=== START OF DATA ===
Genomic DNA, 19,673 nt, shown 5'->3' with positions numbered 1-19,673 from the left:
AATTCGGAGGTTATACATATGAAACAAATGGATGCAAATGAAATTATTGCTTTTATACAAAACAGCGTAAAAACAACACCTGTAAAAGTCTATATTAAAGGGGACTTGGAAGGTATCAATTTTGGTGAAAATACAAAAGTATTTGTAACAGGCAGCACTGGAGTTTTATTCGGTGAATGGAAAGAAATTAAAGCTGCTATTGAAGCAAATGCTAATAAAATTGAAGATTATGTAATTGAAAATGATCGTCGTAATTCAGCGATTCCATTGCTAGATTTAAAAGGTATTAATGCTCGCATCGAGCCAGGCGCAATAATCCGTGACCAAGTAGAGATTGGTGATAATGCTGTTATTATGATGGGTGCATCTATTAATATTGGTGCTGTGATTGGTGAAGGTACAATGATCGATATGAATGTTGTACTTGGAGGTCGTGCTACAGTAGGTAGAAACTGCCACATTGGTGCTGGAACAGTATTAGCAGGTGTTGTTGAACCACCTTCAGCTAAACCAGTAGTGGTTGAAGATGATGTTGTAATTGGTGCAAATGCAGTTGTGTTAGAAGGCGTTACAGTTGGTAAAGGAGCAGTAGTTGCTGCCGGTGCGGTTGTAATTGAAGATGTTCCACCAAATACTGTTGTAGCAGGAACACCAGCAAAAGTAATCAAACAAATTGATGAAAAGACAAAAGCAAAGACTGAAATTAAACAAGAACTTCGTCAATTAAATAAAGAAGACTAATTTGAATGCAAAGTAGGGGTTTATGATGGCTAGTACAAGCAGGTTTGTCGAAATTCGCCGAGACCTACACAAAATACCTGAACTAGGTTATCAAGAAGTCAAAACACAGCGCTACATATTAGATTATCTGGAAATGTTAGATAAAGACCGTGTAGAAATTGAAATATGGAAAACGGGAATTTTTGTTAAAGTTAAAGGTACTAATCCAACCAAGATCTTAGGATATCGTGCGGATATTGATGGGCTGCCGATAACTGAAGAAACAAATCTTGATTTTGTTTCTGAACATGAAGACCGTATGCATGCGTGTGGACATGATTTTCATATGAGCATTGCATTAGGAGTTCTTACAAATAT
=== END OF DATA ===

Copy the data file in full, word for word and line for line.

Genomic DNA, 19,673 nt, shown 5'->3' with positions numbered 1-19,673 from the left:
AATTCGGAGGTTATACATATGAAACAAATGGATGCAAATGAAATTATTGCTTTTATACAAAACAGCGTAAAAACAACACCTGTAAAAGTCTATATTAAAGGGGACTTGGAAGGTATCAATTTTGGTGAAAATACAAAAGTATTTGTAACAGGCAGCACTGGAGTTTTATTCGGTGAATGGAAAGAAATTAAAGCTGCTATTGAAGCAAATGCTAATAAAATTGAAGATTATGTAATTGAAAATGATCGTCGTAATTCAGCGATTCCATTGCTAGATTTAAAAGGTATTAATGCTCGCATCGAGCCAGGCGCAATAATCCGTGACCAAGTAGAGATTGGTGATAATGCTGTTATTATGATGGGTGCATCTATTAATATTGGTGCTGTGATTGGTGAAGGTACAATGATCGATATGAATGTTGTACTTGGAGGTCGTGCTACAGTAGGTAGAAACTGCCACATTGGTGCTGGAACAGTATTAGCAGGTGTTGTTGAACCACCTTCAGCTAAACCAGTAGTGGTTGAAGATGATGTTGTAATTGGTGCAAATGCAGTTGTGTTAGAAGGCGTTACAGTTGGTAAAGGAGCAGTAGTTGCTGCCGGTGCGGTTGTAATTGAAGATGTTCCACCAAATACTGTTGTAGCAGGAACACCAGCAAAAGTAATCAAACAAATTGATGAAAAGACAAAAGCAAAGACTGAAATTAAACAAGAACTTCGTCAATTAAATAAAGAAGACTAATTTGAATGCAAAGTAGGGGTTTATGATGGCTAGTACAAGCAGGTTTGTCGAAATTCGCCGAGACCTACACAAAATACCTGAACTAGGTTATCAAGAAGTCAAAACACAGCGCTACATATTAGATTATCTGGAAATGTTAGATAAAGACCGTGTAGAAATTGAAATATGGAAAACGGGAATTTTTGTTAAAGTTAAAGGTACTAATCCAACCAAGATCTTAGGATATCGTGCGGATATTGATGGGCTGCCGATAACTGAAGAAACAAATCTTGATTTTGTTTCTGAACATGAAGACCGTATGCATGCGTGTGGACATGATTTTCATATGAGCATTGCATTAGGAGTTCTTACAAATAT